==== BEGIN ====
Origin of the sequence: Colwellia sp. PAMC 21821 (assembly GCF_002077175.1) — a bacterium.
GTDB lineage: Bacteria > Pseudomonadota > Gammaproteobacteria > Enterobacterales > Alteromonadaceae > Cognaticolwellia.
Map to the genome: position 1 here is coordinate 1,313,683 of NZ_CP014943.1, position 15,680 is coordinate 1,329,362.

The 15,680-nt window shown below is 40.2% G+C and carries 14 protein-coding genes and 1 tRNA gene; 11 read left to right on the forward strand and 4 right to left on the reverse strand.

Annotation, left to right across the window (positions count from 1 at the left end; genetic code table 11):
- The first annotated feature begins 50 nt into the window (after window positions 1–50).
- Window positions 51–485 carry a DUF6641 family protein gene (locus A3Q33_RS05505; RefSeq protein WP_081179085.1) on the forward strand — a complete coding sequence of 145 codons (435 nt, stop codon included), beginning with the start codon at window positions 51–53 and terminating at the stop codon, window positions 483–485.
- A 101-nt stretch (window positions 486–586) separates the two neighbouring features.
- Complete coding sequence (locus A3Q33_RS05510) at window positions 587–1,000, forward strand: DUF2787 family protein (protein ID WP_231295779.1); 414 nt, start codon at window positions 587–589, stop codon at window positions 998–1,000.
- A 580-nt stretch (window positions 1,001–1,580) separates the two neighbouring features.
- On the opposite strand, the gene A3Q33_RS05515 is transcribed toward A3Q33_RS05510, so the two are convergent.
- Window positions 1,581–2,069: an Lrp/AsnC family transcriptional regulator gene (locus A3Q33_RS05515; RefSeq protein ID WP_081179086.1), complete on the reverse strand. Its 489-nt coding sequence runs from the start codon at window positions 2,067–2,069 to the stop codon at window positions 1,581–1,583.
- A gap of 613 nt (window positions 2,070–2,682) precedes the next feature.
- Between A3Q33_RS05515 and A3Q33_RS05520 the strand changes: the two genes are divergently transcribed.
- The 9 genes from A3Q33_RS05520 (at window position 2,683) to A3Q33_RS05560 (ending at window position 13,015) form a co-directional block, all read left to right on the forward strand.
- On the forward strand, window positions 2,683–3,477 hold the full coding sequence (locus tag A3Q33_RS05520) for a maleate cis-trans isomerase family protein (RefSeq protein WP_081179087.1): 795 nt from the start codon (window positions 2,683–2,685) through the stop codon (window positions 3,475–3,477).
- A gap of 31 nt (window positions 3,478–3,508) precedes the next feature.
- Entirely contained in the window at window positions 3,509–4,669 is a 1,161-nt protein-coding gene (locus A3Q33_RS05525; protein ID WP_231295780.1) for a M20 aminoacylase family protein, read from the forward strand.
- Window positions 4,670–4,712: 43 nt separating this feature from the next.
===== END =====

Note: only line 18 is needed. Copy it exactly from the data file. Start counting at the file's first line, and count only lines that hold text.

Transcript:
- Entirely contained in the window at window positions 3,509–4,669 is a 1,161-nt protein-coding gene (locus A3Q33_RS05525; protein ID WP_231295780.1) for a M20 aminoacylase family protein, read from the forward strand.